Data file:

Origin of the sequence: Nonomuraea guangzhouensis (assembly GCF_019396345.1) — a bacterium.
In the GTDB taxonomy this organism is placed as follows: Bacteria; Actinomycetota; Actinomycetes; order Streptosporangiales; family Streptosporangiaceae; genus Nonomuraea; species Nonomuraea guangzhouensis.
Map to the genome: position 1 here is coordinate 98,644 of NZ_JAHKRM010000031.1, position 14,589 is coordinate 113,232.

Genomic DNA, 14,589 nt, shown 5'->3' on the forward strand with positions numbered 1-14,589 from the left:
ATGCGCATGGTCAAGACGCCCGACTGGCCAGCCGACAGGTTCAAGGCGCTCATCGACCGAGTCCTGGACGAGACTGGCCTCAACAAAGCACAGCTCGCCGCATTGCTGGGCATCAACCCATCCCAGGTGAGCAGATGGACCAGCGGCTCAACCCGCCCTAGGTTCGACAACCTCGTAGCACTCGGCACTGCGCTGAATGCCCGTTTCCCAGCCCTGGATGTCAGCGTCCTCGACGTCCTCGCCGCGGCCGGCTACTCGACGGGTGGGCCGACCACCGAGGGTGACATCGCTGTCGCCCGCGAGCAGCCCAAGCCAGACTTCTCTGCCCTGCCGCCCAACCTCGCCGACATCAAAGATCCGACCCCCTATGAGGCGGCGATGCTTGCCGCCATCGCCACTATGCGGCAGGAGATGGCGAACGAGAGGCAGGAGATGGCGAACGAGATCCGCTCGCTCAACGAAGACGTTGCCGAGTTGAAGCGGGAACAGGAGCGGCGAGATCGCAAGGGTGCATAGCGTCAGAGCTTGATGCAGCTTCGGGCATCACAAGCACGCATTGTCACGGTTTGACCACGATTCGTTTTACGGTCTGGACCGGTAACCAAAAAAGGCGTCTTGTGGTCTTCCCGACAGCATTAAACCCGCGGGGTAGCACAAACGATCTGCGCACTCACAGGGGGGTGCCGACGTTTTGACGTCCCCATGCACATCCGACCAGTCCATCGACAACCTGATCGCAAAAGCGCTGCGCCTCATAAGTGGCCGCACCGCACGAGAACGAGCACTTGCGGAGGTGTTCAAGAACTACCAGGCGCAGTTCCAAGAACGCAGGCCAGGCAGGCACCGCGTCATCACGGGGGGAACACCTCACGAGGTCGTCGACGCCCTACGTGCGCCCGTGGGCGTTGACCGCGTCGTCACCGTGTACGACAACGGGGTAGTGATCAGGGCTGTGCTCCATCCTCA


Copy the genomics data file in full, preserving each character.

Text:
Origin of the sequence: Nonomuraea guangzhouensis (assembly GCF_019396345.1) — a bacterium.
In the GTDB taxonomy this organism is placed as follows: Bacteria; Actinomycetota; Actinomycetes; order Streptosporangiales; family Streptosporangiaceae; genus Nonomuraea; species Nonomuraea guangzhouensis.
Map to the genome: position 1 here is coordinate 98,644 of NZ_JAHKRM010000031.1, position 14,589 is coordinate 113,232.

Genomic DNA, 14,589 nt, shown 5'->3' on the forward strand with positions numbered 1-14,589 from the left:
ATGCGCATGGTCAAGACGCCCGACTGGCCAGCCGACAGGTTCAAGGCGCTCATCGACCGAGTCCTGGACGAGACTGGCCTCAACAAAGCACAGCTCGCCGCATTGCTGGGCATCAACCCATCCCAGGTGAGCAGATGGACCAGCGGCTCAACCCGCCCTAGGTTCGACAACCTCGTAGCACTCGGCACTGCGCTGAATGCCCGTTTCCCAGCCCTGGATGTCAGCGTCCTCGACGTCCTCGCCGCGGCCGGCTACTCGACGGGTGGGCCGACCACCGAGGGTGACATCGCTGTCGCCCGCGAGCAGCCCAAGCCAGACTTCTCTGCCCTGCCGCCCAACCTCGCCGACATCAAAGATCCGACCCCCTATGAGGCGGCGATGCTTGCCGCCATCGCCACTATGCGGCAGGAGATGGCGAACGAGAGGCAGGAGATGGCGAACGAGATCCGCTCGCTCAACGAAGACGTTGCCGAGTTGAAGCGGGAACAGGAGCGGCGAGATCGCAAGGGTGCATAGCGTCAGAGCTTGATGCAGCTTCGGGCATCACAAGCACGCATTGTCACGGTTTGACCACGATTCGTTTTACGGTCTGGACCGGTAACCAAAAAAGGCGTCTTGTGGTCTTCCCGACAGCATTAAACCCGCGGGGTAGCACAAACGATCTGCGCACTCACAGGGGGGTGCCGACGTTTTGACGTCCCCATGCACATCCGACCAGTCCATCGACAACCTGATCGCAAAAGCGCTGCGCCTCATAAGTGGCCGCACCGCACGAGAACGAGCACTTGCGGAGGTGTTCAAGAACTACCAGGCGCAGTTCCAAGAACGCAGGCCAGGCAGGCACCGCGTCATCACGGGGGGAACACCTCACGAGGTCGTCGACGCCCTACGTGCGCCCGTGGGCGTTGACCGCGTCGTCACCGTGTACGACAACGGGGTAGTGATCAGGGCTGTGCTCCATCCTCA